I chose my grandma, Maude Nelson, a shy woman who bore five children and followed a strong religious faith (Methodist).
She was always busy—sewed a quilt for each of her 13 grandchildren, tatted a lovely lace doily at age 90, and lived to almost 100. A Kansas farm woman, her days involved caring for chickens and geese, gathering eggs, managing a huge veggie garden, canning the produce for future winter meals, and feeding workers during the June wheat harvest. She rose early, getting breakfast ready while her husband, Clyde Alvin, milked the cows. I never saw her idle, except on humid, hot summer afternoons, when she was sitting upright in her chair, tatting or doing other work, and fell asleep for a short time.
As a kid, I practised on their old player piano, and looked at WWI 3D photo images on their stereoptiscope. I loved roaming the wheatfields with their dog Sport, eating rabbit for dinner—my favorite, and fishing for catfish in the muddy rivers and ponds.
It was fun to go shopping with my grandparents in the nearby tiny town of Turon KS. There Grandma met up with her friends, and Grandad played cards in the pool hall. No respectable woman would enter the place, so when it was time to go,Grandma sent me in to tell him. I was fascinated how much she knew about kinship lines in that small community. I’d ask her, ‘Who’s that?’, and she’d explain that the person was my third cousin on my mother’s side, and someone ‘twice removed’ on my father’s side. Like I said, a very small town! She knew who lived on each farm or in each house, and their background. These ties were strong, and meant people knew they could count on each other whenever troubles struck.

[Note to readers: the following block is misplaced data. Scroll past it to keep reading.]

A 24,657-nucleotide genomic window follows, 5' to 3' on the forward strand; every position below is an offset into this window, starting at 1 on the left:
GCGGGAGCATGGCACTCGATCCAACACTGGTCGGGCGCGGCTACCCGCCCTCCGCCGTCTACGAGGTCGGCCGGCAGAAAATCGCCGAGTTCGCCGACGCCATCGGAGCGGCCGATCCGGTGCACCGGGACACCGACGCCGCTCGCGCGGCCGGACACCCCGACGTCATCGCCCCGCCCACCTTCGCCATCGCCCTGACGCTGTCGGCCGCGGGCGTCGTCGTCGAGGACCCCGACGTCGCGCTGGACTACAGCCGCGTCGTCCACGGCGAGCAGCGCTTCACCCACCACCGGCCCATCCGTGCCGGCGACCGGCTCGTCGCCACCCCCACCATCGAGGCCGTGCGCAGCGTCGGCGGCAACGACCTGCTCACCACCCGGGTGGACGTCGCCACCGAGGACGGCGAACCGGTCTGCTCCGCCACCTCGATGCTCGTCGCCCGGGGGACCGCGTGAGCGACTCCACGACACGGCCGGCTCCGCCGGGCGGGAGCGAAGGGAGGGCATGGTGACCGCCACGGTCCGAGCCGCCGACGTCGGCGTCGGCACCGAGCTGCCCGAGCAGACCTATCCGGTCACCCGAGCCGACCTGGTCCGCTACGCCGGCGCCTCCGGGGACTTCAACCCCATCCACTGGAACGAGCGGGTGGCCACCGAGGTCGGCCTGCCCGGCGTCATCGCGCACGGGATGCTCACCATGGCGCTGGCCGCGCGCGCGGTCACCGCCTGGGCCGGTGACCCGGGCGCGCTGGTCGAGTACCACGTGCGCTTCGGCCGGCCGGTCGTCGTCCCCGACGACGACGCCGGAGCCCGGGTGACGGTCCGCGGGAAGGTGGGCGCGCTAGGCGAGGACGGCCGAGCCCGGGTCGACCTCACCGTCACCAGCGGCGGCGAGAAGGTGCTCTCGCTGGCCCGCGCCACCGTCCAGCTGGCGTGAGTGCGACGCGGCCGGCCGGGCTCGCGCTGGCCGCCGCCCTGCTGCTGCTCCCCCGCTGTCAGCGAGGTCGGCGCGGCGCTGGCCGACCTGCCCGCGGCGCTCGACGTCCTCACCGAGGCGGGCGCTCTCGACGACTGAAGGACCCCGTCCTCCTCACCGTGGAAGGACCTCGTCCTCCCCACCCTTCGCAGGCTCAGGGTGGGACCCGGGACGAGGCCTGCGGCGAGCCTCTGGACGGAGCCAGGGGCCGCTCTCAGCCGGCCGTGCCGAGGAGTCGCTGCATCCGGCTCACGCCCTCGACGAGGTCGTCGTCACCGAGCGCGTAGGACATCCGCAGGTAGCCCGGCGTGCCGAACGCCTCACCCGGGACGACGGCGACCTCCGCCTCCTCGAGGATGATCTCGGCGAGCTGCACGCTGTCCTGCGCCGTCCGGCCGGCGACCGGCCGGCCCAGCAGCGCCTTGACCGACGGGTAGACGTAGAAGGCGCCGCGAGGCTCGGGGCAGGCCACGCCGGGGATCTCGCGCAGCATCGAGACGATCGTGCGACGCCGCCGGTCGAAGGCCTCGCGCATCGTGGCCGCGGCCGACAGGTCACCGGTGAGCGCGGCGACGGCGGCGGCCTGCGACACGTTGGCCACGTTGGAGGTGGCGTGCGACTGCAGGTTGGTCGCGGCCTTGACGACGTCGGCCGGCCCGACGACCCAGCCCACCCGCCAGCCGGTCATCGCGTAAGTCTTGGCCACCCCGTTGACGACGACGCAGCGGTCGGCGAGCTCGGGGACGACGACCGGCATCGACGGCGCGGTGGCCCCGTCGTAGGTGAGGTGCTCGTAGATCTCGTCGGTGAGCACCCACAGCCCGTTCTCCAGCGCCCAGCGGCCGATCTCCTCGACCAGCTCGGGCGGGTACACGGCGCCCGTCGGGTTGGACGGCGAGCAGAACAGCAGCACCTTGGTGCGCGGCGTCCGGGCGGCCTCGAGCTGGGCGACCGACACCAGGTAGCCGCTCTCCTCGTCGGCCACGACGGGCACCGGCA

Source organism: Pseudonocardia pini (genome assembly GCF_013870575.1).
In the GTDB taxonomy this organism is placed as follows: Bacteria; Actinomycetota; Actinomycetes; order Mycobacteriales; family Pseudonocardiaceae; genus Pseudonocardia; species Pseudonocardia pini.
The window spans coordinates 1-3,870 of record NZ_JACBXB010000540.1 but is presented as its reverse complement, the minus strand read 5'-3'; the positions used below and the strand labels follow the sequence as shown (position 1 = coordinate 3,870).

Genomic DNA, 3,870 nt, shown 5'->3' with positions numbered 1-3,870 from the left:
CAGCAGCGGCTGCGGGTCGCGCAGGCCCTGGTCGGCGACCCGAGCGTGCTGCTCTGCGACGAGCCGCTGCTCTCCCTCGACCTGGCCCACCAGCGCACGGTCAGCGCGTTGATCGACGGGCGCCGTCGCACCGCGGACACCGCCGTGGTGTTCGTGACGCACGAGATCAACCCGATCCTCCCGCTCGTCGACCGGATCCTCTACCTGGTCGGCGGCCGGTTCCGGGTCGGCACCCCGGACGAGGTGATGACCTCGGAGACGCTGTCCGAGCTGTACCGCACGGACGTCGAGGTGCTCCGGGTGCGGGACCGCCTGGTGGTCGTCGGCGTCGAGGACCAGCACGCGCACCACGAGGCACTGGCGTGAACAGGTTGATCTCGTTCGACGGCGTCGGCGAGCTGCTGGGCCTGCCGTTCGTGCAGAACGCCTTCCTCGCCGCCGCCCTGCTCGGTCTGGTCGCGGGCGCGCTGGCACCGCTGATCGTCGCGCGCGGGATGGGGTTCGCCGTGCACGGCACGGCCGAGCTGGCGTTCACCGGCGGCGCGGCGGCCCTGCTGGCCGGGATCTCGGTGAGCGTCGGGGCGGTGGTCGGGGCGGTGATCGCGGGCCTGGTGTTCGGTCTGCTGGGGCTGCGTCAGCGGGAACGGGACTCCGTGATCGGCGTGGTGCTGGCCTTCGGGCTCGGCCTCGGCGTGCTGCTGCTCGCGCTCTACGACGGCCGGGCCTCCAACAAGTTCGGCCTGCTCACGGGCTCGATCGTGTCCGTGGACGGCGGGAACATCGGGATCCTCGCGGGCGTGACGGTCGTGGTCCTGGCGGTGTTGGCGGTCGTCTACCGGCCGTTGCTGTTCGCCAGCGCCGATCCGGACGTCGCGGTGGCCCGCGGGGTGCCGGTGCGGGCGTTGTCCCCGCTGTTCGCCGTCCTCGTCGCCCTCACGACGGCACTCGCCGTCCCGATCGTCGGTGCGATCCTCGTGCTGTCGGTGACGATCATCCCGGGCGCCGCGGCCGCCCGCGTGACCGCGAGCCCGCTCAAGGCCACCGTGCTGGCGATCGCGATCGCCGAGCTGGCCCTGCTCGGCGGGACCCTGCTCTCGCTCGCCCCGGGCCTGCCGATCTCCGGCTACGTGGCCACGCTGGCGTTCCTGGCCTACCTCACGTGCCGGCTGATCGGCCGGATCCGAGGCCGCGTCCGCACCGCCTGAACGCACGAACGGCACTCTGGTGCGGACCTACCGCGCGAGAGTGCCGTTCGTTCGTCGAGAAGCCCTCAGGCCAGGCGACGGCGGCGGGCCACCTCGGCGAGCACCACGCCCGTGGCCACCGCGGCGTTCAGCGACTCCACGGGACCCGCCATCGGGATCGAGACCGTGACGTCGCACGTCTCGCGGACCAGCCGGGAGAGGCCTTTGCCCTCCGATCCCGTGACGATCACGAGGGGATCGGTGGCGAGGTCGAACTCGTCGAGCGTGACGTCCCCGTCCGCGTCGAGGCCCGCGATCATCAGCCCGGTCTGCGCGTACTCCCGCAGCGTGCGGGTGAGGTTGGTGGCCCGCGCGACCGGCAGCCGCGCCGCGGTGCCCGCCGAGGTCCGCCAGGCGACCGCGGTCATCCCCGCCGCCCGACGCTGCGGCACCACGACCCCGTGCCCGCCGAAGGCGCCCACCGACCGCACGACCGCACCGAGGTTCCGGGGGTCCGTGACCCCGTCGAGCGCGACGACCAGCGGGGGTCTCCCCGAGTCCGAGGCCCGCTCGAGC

When I was young and thought it important to be famous—to be SOMEONE—I asked if she too wished to be known beyond Turon, beyond Kansas, and even beyond the USA. She let me know that it was not much of an aim, compared to living a good life. Years down the track, I see her point.
Objects I still have that bring back memories of her:
- The metal knitting needles that she threaded her homemade doughnuts on, then spooned vanilla icing over them and let them drip dry.
- An early friendship quilt, with the embroidered names of her friends.
- Old postcard albums from traveling relatives. All the messages are written in pencil, probably because carrying ink and a quill pen would have been difficult.
- Her wedding dress, so tiny, and grander than anything I ever saw her wear, even on the Sundays when she dressed in her best to attend church. Clyde didn’t go to church but observed the Sabbath in his own way, adding a jacket over his clean shirt and overalls, and playing Solitaire rather than working.
- A couple of books, although I never saw her read anything except the farming newspaper, Capper’s Weekly.
- An old oak rocker that I’ve recently restored, plus a standing cabinet Victrola that I took home after she told me she was going to chop it up for firewood.
Maude Nelson Durham was quiet, supportive, kind, and she showed me in so many ways that she loved me. And I loved her.
PROMPT: Try writing a prose piece of a poem that captures something specific and telling about someone who has died, someone you feel moved to write about.
- What were their good and bad points, their strengths and weaknesses?
- In what way did they affect you at the time?
- Is there a particular incident you remember that showed their personality, character, beliefs?
- Has anything changed in terms of your view/assessment, then and now?
- If you could time travel back, what would a visit with them be like? What would you notice in terms of setting, conversation, actions?
IN FREEFALL. Source: 1417191 sports.desktopnexus.com.jps
After five years, I was freefalling again. No parachute, just my trusty laptop and some story ideas.